First we will start with what the Regulation is not. The Regulation does not apply to renting out a single room in your own home. Table 2, number 18 of the Regulation sets out, among other matters, unit conditions and states that ‘Holiday Homes must be rented as an entire unit, not on a shared basis, and can be hired on a daily, weekly, monthly, or yearly basis.’ This cuts out much of the Airbnb lower end of the market that uses a spare room in their own home for additional income. We do not explore in this article the legalities of that use of Airbnb in Dubai.
What the Regulation covers is the rental for holiday purposes of entire furnished and equipped residential homes which meet the relevant standard anywhere in Dubai, including free zones, development zones and real estate communities.
The Regulation may also limit contractual provisions and/or strata community rules that prevent the use of residential property for short term accommodation. The Regulation states at 2.1.3 B that community rules that prohibit seeking to licence and rent-out units as ‘‘Holiday Homes’’ lack legal recognition. This permissive approach may open up areas to visitors that have previously been limited to permanent occupants only as well as providing new options for absentee owners. Owners however should act with caution, they may be subject to contractual or other obligations and we recommend that advice is sought before action is taken.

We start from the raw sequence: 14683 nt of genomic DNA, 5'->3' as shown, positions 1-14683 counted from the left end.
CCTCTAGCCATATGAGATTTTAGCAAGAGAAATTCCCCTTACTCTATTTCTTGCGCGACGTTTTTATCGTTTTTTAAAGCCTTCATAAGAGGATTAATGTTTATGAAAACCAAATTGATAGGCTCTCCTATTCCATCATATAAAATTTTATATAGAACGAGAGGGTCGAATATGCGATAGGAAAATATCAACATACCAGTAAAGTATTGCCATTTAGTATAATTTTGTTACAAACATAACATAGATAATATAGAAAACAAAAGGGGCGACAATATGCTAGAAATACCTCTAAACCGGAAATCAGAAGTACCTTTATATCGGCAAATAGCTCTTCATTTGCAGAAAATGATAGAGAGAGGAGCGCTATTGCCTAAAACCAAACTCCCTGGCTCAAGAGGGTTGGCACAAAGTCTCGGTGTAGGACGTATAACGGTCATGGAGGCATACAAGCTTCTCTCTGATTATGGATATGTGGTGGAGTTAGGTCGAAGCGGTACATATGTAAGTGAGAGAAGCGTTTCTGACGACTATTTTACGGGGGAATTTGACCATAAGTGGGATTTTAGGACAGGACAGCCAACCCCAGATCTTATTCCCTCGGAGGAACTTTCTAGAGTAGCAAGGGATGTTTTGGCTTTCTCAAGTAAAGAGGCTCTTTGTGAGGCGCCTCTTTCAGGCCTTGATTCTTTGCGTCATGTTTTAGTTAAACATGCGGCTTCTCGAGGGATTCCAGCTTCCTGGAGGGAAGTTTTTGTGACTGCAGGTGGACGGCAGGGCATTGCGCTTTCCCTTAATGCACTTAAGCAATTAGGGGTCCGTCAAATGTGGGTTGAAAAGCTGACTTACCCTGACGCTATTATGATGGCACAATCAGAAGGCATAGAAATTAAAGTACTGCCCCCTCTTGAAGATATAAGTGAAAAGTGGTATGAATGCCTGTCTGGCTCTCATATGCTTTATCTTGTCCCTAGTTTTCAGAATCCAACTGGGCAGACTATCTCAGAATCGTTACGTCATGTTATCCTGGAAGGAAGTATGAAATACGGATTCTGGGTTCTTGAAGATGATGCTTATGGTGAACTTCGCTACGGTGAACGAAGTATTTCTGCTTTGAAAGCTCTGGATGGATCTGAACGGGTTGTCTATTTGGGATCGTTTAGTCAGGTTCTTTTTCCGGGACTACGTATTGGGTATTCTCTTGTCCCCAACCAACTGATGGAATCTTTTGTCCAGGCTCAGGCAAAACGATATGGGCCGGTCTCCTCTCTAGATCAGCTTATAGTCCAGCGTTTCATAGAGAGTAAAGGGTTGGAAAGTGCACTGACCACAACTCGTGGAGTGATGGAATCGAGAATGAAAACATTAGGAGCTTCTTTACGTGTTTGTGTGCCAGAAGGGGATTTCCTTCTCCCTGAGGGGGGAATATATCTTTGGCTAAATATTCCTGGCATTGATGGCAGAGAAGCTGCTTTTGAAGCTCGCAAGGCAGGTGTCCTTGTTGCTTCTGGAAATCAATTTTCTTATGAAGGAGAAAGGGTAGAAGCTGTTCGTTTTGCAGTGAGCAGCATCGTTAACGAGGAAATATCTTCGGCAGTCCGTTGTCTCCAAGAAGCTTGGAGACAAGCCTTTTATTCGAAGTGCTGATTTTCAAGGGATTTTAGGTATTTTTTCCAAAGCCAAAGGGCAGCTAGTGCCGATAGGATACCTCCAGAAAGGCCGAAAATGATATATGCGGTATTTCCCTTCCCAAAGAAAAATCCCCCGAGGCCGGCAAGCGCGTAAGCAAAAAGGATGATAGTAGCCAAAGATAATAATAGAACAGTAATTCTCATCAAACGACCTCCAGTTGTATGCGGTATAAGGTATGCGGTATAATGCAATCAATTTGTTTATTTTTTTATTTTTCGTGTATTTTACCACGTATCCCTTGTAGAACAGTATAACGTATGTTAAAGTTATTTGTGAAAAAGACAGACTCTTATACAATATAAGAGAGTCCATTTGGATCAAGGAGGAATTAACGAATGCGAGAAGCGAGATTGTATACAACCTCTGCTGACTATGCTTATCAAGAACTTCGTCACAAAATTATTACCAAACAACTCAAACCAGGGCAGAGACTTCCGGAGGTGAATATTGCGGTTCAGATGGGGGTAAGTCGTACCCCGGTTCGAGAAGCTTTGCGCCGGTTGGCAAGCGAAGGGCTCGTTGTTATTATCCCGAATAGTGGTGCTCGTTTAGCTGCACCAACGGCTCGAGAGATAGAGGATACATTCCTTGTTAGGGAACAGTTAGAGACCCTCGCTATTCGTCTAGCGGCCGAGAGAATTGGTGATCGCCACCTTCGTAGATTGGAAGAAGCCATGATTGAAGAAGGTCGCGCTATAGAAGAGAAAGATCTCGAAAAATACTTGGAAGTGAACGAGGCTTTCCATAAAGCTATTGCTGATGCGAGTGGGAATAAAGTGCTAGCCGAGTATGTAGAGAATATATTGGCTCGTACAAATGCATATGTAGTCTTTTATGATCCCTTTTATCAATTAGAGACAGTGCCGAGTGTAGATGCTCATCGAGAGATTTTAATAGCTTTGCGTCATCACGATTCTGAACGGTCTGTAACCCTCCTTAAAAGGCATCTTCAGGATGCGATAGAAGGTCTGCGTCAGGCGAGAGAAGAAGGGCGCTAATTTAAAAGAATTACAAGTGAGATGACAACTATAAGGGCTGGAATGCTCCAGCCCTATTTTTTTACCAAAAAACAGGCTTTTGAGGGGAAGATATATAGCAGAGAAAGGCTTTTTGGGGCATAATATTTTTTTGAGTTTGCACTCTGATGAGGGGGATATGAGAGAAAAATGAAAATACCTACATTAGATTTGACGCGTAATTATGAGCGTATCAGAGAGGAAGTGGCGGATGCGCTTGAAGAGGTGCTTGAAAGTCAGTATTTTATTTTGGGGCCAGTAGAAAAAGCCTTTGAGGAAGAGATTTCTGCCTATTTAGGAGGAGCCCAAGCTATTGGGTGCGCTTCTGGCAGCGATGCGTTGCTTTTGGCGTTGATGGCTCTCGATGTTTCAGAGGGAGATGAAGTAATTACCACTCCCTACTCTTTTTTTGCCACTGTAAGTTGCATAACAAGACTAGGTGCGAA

Strata communities may currently be unaware of the permission for short term accommodation granted by the Regulation, and many have rules against short term accommodation uses in the unit sale agreements, strata community rules or jointly owned property declarations.
We expect some challenge to occur on this point particularly as the Dubai Land Department direction for jointly owned property declaration allows restrictions on how units may be used. Restrictions on short term letting would be a common restriction in the ‘‘Community Rules’’ of residential strata communities.
The Regulation does go on to temper its prohibition of short term accommodation restrictions by providing:
These restrictions include noise and residential amenity rules, particularly between the hours of 10pm to 8am as well as rules against functions and parties.
Until April of this year, when further regulation was brought in, home owners would not have been compliant with the laws of Dubai if they listed property directly onto Airbnb as a Holiday Home. The rules have now changed in line with the stated aims of the Regulation and private home owners and tenants may apply for a holiday home license without the need to appoint a registered agent (refer to our article in the May 2016 edition of Law Update).